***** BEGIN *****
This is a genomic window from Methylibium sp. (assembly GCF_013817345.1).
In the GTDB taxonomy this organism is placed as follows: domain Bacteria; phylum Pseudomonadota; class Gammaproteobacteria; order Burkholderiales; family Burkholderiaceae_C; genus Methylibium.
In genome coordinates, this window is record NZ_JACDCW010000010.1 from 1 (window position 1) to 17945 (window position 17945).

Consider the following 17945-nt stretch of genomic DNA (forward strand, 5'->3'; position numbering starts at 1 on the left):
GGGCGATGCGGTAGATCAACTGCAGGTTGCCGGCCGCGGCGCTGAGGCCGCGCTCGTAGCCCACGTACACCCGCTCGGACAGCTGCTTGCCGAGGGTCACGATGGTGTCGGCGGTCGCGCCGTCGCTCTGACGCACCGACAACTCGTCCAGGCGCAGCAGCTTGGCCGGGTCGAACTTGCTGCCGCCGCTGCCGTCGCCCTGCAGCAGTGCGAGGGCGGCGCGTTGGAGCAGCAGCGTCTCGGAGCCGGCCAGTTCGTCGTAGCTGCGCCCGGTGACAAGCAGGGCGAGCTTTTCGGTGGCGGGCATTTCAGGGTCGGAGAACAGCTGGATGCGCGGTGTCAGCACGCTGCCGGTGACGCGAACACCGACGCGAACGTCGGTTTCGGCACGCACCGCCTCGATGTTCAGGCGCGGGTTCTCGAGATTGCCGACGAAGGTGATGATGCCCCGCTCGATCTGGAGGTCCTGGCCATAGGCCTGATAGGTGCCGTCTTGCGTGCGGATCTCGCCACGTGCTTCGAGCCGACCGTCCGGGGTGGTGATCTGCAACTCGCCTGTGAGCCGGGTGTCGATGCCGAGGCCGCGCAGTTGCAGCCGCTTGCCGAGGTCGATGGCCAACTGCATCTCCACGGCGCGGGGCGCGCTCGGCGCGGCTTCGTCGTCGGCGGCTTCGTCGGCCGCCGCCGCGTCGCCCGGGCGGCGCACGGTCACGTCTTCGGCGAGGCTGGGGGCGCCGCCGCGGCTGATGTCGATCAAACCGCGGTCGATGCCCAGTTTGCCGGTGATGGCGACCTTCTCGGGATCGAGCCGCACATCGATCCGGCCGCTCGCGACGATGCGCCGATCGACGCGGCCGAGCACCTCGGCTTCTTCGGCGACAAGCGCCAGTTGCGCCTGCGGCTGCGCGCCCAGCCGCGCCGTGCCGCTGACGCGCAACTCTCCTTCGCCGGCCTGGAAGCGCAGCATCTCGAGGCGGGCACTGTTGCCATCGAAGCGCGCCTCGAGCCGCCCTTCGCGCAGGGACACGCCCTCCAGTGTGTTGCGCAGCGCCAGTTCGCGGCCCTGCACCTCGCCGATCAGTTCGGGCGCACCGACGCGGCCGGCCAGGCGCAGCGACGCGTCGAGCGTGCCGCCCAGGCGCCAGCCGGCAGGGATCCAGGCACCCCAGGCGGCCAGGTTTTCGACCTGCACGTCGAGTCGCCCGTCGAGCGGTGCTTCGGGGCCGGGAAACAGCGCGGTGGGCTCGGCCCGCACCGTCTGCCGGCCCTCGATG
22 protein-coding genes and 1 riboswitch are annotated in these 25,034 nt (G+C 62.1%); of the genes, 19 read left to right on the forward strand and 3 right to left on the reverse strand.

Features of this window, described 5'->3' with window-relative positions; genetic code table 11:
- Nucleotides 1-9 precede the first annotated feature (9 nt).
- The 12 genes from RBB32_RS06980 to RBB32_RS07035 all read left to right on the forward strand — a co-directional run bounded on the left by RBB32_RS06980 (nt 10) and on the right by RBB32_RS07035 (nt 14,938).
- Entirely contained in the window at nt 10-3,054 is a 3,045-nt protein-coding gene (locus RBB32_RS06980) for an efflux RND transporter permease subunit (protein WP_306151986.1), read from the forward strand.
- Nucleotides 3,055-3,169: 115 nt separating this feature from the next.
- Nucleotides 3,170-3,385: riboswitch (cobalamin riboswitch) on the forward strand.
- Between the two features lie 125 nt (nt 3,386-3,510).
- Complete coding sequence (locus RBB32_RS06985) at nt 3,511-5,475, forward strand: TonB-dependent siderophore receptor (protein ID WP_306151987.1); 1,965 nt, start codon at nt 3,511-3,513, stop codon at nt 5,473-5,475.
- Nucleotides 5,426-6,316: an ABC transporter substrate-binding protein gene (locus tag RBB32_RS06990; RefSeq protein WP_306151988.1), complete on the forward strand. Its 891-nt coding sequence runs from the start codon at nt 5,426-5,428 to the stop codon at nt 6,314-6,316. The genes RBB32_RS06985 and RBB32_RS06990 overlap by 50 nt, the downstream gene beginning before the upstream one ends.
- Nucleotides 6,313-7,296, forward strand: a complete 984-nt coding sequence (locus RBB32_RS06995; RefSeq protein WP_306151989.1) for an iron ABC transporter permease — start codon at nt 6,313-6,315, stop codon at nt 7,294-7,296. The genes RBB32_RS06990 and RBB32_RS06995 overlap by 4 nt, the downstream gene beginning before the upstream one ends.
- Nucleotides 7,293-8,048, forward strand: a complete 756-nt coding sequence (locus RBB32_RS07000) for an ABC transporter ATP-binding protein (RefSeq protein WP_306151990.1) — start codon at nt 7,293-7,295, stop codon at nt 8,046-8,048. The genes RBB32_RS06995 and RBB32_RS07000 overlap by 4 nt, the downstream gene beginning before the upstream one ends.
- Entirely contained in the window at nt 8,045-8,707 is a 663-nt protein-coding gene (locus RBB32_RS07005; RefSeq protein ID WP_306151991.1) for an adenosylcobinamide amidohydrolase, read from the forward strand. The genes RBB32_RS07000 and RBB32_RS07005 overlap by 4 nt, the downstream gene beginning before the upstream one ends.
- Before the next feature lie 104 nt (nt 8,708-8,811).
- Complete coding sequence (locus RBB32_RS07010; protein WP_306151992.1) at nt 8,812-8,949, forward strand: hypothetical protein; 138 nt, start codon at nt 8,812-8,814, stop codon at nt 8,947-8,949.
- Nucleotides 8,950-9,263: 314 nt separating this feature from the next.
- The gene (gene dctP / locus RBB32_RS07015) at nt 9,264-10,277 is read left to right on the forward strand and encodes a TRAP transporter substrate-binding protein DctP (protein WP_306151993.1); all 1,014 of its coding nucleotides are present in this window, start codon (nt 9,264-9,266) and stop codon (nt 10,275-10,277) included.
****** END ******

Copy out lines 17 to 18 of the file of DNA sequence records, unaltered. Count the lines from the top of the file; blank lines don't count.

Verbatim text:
- Nucleotides 7,293-8,048, forward strand: a complete 756-nt coding sequence (locus RBB32_RS07000) for an ABC transporter ATP-binding protein (RefSeq protein WP_306151990.1) — start codon at nt 7,293-7,295, stop codon at nt 8,046-8,048. The genes RBB32_RS06995 and RBB32_RS07000 overlap by 4 nt, the downstream gene beginning before the upstream one ends.
- Entirely contained in the window at nt 8,045-8,707 is a 663-nt protein-coding gene (locus RBB32_RS07005; RefSeq protein ID WP_306151991.1) for an adenosylcobinamide amidohydrolase, read from the forward strand. The genes RBB32_RS07000 and RBB32_RS07005 overlap by 4 nt, the downstream gene beginning before the upstream one ends.